Play with power
Make no mistake – Nintendo’s Wii U is a powerful machine. It’s the most internet-friendly of Nintendo’s devices, with a full digital storefront and even its own social media platform. It’s a surprisingly complex console, which is why I’ve written a guide that should help get you and your family gaming in no time on Christmas.
Update your console and download your games before Christmas morning
Like the PS4 and Xbox One, the Wii U will likely require few updates when you first turn it on. Unlike those other systems, the Wii U doesn’t have an ethernet port, instead relying on a slower wi-fi connection (unless you buy a separate wired dongle). You’ll want to (carefully) unbox and set up your Wii U before Christmas morning, making sure that you update your console to the most recent firmware.
Fortunately, retail games don’t need to be installed to the hard drive, though many games will likely have patches that need to be downloaded before you can play them. You should at least try to run each game once before Christmas, just to make sure everything gets downloaded in time. Digital games should be redeemed and downloaded ahead of time, because they’ll take a while, depending on how big they are.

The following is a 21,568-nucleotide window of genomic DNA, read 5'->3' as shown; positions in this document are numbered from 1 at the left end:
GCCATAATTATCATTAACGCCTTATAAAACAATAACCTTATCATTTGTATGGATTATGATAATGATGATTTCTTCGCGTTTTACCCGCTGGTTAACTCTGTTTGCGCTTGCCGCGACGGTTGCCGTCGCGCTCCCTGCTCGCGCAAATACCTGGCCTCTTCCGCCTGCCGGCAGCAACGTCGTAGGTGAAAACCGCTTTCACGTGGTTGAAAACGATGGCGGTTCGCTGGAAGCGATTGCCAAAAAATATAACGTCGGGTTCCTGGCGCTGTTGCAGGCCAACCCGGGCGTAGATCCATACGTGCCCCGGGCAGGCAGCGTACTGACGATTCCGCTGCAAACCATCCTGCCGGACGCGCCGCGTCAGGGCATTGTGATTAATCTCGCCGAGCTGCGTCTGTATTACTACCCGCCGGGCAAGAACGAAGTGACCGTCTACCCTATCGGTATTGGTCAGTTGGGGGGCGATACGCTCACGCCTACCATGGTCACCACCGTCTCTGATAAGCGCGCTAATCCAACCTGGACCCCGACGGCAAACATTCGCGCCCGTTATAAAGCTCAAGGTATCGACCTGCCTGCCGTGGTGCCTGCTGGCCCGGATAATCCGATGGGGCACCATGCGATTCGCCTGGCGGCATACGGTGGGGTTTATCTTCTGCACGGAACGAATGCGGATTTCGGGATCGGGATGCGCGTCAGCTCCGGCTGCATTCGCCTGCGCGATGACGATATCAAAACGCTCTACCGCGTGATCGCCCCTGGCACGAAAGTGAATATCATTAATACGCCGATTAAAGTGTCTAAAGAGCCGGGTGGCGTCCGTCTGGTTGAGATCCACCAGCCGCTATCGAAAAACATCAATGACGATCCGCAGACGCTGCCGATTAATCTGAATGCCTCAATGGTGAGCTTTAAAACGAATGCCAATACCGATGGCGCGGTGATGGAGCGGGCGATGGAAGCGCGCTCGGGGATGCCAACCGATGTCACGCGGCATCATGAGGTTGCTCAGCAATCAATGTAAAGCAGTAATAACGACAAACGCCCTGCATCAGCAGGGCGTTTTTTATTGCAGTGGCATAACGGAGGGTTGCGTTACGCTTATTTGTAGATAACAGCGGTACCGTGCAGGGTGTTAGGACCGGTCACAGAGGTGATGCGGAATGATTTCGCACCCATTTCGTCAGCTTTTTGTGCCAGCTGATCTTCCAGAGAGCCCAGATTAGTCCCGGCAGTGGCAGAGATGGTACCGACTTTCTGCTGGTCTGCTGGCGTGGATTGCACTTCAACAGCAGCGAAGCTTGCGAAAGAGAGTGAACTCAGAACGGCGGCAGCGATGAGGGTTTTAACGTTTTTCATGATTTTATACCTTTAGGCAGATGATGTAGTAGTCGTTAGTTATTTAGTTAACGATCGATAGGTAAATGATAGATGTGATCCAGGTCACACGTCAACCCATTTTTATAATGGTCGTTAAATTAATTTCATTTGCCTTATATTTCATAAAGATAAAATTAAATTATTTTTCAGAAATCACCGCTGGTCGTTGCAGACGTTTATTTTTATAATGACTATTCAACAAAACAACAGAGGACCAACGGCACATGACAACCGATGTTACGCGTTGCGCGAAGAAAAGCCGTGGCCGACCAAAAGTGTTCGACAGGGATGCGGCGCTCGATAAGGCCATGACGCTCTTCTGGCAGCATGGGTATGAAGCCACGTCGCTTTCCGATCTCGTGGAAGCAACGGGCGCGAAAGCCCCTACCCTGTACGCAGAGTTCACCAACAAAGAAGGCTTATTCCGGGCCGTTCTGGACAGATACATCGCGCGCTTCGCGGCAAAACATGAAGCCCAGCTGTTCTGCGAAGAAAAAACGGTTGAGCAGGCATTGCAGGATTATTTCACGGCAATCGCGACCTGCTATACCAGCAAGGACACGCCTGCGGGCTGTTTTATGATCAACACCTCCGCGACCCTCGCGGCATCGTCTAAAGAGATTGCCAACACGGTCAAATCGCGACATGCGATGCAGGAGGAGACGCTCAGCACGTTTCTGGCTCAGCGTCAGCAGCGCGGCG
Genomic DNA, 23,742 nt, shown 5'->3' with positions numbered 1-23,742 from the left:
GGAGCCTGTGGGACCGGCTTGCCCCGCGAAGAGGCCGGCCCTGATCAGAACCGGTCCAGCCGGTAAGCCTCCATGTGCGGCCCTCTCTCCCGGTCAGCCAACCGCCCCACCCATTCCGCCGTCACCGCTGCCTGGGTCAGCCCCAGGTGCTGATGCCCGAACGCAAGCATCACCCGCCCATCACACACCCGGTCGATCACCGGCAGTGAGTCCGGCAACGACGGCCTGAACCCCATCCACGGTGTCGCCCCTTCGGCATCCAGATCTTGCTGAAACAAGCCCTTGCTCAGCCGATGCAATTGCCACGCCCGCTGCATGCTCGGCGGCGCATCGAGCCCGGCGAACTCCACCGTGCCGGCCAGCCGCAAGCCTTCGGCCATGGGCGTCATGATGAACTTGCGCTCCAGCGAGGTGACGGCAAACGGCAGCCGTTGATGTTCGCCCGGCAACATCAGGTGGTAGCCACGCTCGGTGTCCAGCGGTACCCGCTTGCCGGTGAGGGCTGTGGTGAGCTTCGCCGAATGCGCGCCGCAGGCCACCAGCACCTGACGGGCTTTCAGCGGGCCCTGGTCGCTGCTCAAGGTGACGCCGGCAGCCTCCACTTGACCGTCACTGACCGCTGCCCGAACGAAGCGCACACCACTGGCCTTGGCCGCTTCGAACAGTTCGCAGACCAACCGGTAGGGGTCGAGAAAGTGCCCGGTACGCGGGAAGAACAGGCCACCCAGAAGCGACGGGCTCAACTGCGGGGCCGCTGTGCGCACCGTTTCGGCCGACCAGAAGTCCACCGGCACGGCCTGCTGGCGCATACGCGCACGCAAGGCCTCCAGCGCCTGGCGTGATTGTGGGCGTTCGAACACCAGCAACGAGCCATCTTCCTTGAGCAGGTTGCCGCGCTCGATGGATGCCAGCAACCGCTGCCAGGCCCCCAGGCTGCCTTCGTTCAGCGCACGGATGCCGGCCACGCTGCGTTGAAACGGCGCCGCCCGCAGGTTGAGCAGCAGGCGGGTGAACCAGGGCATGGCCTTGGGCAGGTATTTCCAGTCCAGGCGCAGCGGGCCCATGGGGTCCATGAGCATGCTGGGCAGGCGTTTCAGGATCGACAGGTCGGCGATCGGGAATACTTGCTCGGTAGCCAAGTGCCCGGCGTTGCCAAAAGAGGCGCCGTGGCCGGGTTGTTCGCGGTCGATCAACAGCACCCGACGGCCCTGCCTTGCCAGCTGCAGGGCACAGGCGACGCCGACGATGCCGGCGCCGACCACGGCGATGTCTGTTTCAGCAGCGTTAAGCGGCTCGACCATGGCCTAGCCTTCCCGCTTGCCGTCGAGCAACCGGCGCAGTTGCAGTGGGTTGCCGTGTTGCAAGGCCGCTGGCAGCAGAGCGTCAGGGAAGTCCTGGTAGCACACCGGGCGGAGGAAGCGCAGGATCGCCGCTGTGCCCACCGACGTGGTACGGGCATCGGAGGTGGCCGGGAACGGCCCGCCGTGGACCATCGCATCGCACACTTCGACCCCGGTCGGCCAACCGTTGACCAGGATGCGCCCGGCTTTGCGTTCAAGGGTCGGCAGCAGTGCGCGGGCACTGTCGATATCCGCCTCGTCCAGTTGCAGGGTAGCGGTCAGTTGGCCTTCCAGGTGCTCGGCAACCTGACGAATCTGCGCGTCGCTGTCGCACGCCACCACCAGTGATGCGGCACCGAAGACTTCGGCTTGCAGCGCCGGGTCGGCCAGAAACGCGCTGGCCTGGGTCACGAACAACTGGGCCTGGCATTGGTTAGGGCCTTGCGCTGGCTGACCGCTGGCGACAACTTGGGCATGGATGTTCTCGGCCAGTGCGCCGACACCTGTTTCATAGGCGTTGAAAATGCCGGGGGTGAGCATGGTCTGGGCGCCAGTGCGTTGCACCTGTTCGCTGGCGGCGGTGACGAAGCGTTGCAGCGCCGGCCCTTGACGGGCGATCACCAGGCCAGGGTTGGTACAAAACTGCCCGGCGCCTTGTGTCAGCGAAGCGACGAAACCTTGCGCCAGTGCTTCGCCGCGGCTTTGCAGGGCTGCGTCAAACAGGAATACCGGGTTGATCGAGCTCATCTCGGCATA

The importance of your user profile
When you first boot up your Wii U, you’ll want to create a Nintendo Network ID. This will be the account you’ll use to buy games on the eShop, as well as your online profile in games, and on the Miiverse. You won’t just have to come up with a username – you’ll also craft your own Mii, a Nintendo-fied digital representation of yourself. If you’ve created an ID on the 3DS, you can use the same one here, thus tying your account balance, profile, and Mii between the two systems under one account. Make sure you come up with a good username, because you can’t change it once it’s created.
You can set up multiple profiles on one Wii U, and even customize parental controls for profiles, allowing you to create a main “master” account while limiting internet, eShop, or Miiverse access to other profiles. While purchases made by one account are accessible to all users, you can’t log into another Wii U and immediately use your purchased content – that requires a data transfer, which is a more permanent solution than you’d probably like.
How to download games